There was a bakery called Sttuers French Pastries in Brooklyn, Greenwich Village and somewhere in Queens which produced an absolutely perfect Nesselrode pie. It’s neither flan-like or eggy and for years I’ve been looking for a bakery which would attempt to replicate my memories. Unfortunately, Sutters has been out of business for years and the last place I had a slice was Sweets, a fish restaurant down by the South Street Seaport. At one time this pie was so ubiquitous in NYC that you could get it at any Horn & Hardardt automat.

    If anyone locates a source for the finished pie, please post it.

  • Karl

    Sorry, it’s Sutters, not stutters.

  • Mrs.57

    With all respect, this recipe is outta whack. Arthur Schwartz aka The Food Maven has been into food for half a century and has the most authentic recipe online, cut &paste
    Chestnut puree makes the mushy outcome pictured. You can substitute candied fruits, even just candied orange peel. I usually soak the fruits in rum for a couple of days, a third cup of raw rum is too overpowering in what should be a custard and cream filling. The crust should be a plain fluted and flaky butter crust, pre baked.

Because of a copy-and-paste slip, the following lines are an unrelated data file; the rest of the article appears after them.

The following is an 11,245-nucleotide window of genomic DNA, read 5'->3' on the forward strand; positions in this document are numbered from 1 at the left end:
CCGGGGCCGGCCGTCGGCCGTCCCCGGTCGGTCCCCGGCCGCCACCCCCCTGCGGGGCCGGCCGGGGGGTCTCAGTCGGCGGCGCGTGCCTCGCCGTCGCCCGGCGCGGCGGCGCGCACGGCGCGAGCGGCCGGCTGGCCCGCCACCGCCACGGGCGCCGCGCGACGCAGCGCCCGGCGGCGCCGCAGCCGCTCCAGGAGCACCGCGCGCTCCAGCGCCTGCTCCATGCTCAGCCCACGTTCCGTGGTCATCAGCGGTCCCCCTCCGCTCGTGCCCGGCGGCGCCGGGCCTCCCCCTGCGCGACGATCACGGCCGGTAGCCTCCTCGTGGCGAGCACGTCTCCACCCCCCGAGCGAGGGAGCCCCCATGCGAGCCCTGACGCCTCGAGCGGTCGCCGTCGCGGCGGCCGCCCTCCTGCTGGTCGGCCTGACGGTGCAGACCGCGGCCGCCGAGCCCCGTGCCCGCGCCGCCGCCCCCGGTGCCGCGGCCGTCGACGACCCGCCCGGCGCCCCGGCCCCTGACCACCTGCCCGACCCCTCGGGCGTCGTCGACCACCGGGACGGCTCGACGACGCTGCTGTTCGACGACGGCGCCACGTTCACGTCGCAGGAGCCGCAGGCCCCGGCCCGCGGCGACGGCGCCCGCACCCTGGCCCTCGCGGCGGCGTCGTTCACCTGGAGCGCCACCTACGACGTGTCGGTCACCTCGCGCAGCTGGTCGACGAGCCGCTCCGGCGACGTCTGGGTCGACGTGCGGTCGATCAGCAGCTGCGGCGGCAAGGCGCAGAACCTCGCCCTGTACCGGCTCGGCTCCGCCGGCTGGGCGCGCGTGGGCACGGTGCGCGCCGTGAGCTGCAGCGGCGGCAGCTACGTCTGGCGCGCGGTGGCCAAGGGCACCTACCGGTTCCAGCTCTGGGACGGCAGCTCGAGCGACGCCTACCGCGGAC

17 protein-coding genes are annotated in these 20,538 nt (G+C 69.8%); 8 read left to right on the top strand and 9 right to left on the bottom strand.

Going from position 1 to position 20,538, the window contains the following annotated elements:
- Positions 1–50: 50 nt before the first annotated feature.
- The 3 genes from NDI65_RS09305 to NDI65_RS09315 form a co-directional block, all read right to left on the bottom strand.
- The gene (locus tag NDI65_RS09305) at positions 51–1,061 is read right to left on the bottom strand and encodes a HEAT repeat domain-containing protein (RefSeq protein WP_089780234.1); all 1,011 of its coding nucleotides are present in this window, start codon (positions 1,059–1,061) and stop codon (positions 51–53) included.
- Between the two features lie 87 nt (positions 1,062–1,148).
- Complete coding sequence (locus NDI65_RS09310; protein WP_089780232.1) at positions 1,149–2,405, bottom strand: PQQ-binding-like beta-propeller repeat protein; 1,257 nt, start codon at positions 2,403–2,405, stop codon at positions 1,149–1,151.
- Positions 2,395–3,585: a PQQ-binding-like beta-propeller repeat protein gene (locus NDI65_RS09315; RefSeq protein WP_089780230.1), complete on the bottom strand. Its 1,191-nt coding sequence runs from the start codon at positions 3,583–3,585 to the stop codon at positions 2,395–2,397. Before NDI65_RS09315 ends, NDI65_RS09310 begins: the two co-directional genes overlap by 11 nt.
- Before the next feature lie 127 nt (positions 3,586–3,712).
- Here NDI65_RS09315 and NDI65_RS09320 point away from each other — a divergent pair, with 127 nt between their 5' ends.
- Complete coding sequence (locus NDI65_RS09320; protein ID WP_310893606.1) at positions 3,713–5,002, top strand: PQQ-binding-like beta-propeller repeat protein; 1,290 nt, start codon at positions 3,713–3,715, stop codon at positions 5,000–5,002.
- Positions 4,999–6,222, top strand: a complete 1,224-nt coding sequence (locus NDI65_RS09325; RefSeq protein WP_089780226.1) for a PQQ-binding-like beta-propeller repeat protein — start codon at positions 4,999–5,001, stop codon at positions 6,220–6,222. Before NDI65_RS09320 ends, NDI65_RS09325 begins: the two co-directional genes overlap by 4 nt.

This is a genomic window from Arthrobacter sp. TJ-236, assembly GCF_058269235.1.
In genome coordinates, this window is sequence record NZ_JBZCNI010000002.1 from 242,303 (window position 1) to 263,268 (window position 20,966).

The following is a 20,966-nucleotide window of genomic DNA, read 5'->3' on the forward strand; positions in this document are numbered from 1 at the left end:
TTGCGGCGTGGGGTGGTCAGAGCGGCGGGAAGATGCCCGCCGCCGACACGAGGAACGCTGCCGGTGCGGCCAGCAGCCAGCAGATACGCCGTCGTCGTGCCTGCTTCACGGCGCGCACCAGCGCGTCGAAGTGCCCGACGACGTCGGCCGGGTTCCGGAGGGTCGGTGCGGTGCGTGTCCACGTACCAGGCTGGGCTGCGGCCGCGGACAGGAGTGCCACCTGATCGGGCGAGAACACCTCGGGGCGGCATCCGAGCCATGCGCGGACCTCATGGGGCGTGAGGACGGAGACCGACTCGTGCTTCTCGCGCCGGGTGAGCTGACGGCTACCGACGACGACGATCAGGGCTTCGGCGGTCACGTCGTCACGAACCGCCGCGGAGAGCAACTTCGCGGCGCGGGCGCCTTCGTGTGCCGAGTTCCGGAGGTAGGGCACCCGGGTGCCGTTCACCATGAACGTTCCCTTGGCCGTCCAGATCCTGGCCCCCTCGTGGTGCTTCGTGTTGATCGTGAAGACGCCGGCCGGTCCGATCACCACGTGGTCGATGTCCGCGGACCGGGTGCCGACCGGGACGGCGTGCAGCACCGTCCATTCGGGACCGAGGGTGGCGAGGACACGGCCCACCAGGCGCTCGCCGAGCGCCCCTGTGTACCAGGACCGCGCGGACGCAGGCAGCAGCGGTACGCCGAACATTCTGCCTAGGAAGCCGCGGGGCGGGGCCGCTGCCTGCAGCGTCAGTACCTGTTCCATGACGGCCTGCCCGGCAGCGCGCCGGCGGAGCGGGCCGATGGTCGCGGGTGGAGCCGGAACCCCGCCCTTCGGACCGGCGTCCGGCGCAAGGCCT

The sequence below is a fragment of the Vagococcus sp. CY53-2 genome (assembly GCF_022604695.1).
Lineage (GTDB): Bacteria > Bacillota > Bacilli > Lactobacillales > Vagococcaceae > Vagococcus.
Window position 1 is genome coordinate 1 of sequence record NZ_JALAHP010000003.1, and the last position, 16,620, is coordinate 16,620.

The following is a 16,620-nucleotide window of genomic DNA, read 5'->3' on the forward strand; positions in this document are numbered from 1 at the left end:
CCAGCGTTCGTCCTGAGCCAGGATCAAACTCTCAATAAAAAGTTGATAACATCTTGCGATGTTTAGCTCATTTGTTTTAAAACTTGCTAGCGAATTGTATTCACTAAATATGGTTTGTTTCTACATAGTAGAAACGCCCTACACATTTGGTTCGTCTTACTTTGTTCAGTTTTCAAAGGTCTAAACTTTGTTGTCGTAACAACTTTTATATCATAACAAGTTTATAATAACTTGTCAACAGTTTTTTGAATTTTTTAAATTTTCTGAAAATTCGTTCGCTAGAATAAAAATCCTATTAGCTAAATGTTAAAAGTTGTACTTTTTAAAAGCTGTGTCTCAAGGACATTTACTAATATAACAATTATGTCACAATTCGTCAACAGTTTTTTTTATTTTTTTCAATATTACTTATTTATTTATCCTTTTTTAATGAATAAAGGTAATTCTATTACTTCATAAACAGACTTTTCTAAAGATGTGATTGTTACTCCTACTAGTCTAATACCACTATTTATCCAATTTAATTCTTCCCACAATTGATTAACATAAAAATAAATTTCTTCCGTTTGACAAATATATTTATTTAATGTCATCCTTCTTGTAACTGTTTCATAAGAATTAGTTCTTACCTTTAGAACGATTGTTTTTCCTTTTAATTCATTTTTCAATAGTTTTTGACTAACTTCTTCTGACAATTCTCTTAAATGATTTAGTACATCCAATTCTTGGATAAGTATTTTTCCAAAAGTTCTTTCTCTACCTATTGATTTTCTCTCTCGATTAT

• Karl

    Actually, a graham cracker crust is perfect for this dessert.

  • Mrs.57

    I sent Kate a lazy version of Nesselrode pie…it may lack culinary standards but in this age of non-existent rum soaked chestnuts, it serves us well. Karl consider an Oreo chocolate cookie crust.

  • Karl

    Oreo cookies? Sacre Bleu! The Count must be turning over in his grave.

  • Mrs.57

    Mon Dieu! not w/the oreo cream, the cookie crust comes prepackaged, like the graham cracker one. I’ve embarrassed sweet Kate enuf, so let me wish you all a wonderful Nesselrode-less happy Thanksgiving, I caved…doing a homemade ‘pumpkin pie & baked apples.

  • martyg

    just scanning the net and found the nesselrode comments and it brought back memories. i’ve eaten it many times. hortense spier made it and sold it to many places including peter lugers in brooklyn. she made wonderful desserts and for me it was a tough decision between the nesselrode and the blueberry crumb. this bit of nostalgia has disappeared, unfortunately. there was a bakery in brooklyn, on morgan avenue, that continued to make them for quite a while. the name escapes me. i guess it’s hostess twinkies now.